• Centrica PLC (BBB/Stable/A-2). Centrica is an international integrated energy company operating in the U.K., Europe, the Republic of Ireland, and North America with S&P Global Ratings-adjusted EBITDA of around £2.4 billion as of December 2018. Centrica is the largest supplier of electricity and gas in the U.K. Centrica also has exploration and production (E&P) assets in North West Europe with reserves of 203 million barrels of oil-equivalent in 2018. In generation, Centrica has 20% interest in eight nuclear power stations in the UK, which has produced 11.8TWh of electricity in 2018. Centrica has recently announced its intention to sell the nuclear and E&P operations and focus on client facing business.
  • Scottish Power Ltd. (BBB+/Stable/A-2). Scottish Power, as a subsidiary of Iberdrola, is a vertically integrated electric and gas utility with operations in the U.K. Its generation segment, exclusively from renewables (offshore and onshore wind), accounted for 29% of its total reported EBITDA (£1,744 million) as of Dec. 31, 2018. At the same period, its installed capacity totaled 2.1GW, with a total output of 10,675 GWh. With the gradual sale of its conventional generation assets--highlighted by the sale of thermal (and hydroelectric) assets to Drax in 2018-- Scottish Power has transitioned to carbon-free generation. The group currently benefits from attractive and stable remuneration scheme (such as CfD for its assets, as highlighted by Scottish Power's main renewables project's (EA1, 714MW) remuneration of £119.89/MWh (real 2012 + consumer price index) over 15 years cleared in 2015 for the first U.K. CfD renewable auction). Going forward, Scottish Power intends to see renewables generation to drive its future growth based on an ambitious business plan targeting a 49% increase in capacity by 2022 but this will be contingent on future renewable auctions clearing prices.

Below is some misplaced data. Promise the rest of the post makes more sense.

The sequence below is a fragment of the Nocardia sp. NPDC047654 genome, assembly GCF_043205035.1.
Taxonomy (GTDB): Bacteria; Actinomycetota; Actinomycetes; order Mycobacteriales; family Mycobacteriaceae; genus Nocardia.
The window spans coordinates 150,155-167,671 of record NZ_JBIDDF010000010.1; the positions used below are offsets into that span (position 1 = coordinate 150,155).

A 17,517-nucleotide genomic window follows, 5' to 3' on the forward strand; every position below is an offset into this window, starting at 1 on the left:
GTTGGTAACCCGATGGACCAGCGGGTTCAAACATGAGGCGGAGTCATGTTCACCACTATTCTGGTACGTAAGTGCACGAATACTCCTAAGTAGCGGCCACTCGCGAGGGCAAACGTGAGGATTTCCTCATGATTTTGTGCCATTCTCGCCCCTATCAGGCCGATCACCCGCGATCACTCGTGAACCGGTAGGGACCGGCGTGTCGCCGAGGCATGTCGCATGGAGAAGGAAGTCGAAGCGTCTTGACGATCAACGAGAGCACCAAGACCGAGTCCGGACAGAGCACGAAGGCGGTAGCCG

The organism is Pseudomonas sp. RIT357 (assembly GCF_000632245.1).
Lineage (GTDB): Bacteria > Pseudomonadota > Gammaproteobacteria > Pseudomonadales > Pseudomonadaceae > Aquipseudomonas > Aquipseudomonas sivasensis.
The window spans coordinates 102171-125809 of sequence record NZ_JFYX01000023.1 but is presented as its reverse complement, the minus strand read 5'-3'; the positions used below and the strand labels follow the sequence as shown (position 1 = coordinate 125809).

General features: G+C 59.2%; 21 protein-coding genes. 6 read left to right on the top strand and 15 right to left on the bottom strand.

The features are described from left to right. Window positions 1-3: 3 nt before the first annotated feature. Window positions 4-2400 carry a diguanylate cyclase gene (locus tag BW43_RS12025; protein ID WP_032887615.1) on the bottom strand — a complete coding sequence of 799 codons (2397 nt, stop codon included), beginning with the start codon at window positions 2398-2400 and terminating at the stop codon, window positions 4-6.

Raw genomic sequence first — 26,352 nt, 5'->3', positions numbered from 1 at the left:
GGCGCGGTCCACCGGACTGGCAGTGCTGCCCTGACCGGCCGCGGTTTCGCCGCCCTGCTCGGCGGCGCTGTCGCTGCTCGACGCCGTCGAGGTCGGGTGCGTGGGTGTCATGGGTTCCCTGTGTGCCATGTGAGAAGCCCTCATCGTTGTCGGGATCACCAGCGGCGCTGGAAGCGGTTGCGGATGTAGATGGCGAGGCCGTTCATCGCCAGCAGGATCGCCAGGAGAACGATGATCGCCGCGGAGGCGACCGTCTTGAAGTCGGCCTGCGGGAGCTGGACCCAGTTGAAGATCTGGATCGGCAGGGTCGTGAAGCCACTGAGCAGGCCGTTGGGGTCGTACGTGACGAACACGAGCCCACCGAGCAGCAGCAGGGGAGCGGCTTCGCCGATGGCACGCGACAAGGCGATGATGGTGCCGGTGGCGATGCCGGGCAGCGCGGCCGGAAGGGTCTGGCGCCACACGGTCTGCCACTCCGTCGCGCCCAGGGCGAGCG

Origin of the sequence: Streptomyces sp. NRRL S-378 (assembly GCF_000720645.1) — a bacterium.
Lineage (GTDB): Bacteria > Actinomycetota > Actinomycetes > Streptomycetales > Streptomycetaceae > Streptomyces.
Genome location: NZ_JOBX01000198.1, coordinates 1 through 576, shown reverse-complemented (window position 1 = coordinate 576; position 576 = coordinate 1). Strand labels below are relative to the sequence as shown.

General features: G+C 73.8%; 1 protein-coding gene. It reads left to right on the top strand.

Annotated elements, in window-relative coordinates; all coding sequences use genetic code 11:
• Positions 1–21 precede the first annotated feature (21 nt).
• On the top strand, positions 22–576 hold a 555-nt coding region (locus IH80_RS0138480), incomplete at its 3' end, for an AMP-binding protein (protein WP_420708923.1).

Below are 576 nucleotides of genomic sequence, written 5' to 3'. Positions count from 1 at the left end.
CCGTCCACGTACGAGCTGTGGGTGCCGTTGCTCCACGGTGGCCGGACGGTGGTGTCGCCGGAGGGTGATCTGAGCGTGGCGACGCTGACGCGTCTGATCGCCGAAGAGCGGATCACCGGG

• Drax Group Holdings Ltd. (BB+/Stable). Drax is an integrated U.K.-based coal and biomass power generator. The group continues to carry a significant exposure to coal and thermal generations with approximately half of its 6.5GW installed capacity dependent on coal and CCGT power plants following the acquisition of Scottish Power's in 2018. Drax remains exposed to volatile market prices for commodities and power as a result, and is subject to rising regulatory and environmental constraints as two units remain coal-fired--the fourth unit was switched to biomass in 2018. The group nevertheless has an active hedging policy, which aims to hedge most of the company's output over two to three years, thereby somewhat reducing intrayear swings in earnings. Drax has achieved hedged prices of £50-£56 in 2018-2021 as of April 2019. The generation of renewable power from biomass fuel generates subsidized earnings from renewable obligation certificates and CfDs, which limits exposure to wholesale power prices.
  • InterGen N.V. (B+/Stable). Following the sale of its Mexican assets, InterGen now operates a 3.3GW portfolio of which 2.9GW are located at three similarly sized CCGTs in the U.K.: Spalding, Coryton, and Rocksavage and a new built open-cycle gas turbine (OCGT). The Spalding CCGT is fully contracted until 2021, providing visibility and predictability on its future cash flows contribution to the group in the near term. However, the Coryton, and Rocksavage power plants continue to generate most of their cash flow from merchant energy margins, with minimal hedging, exposing them to volatility in the U.K. wholesale electricity market. This will also be the case of the new built OCGT power plant.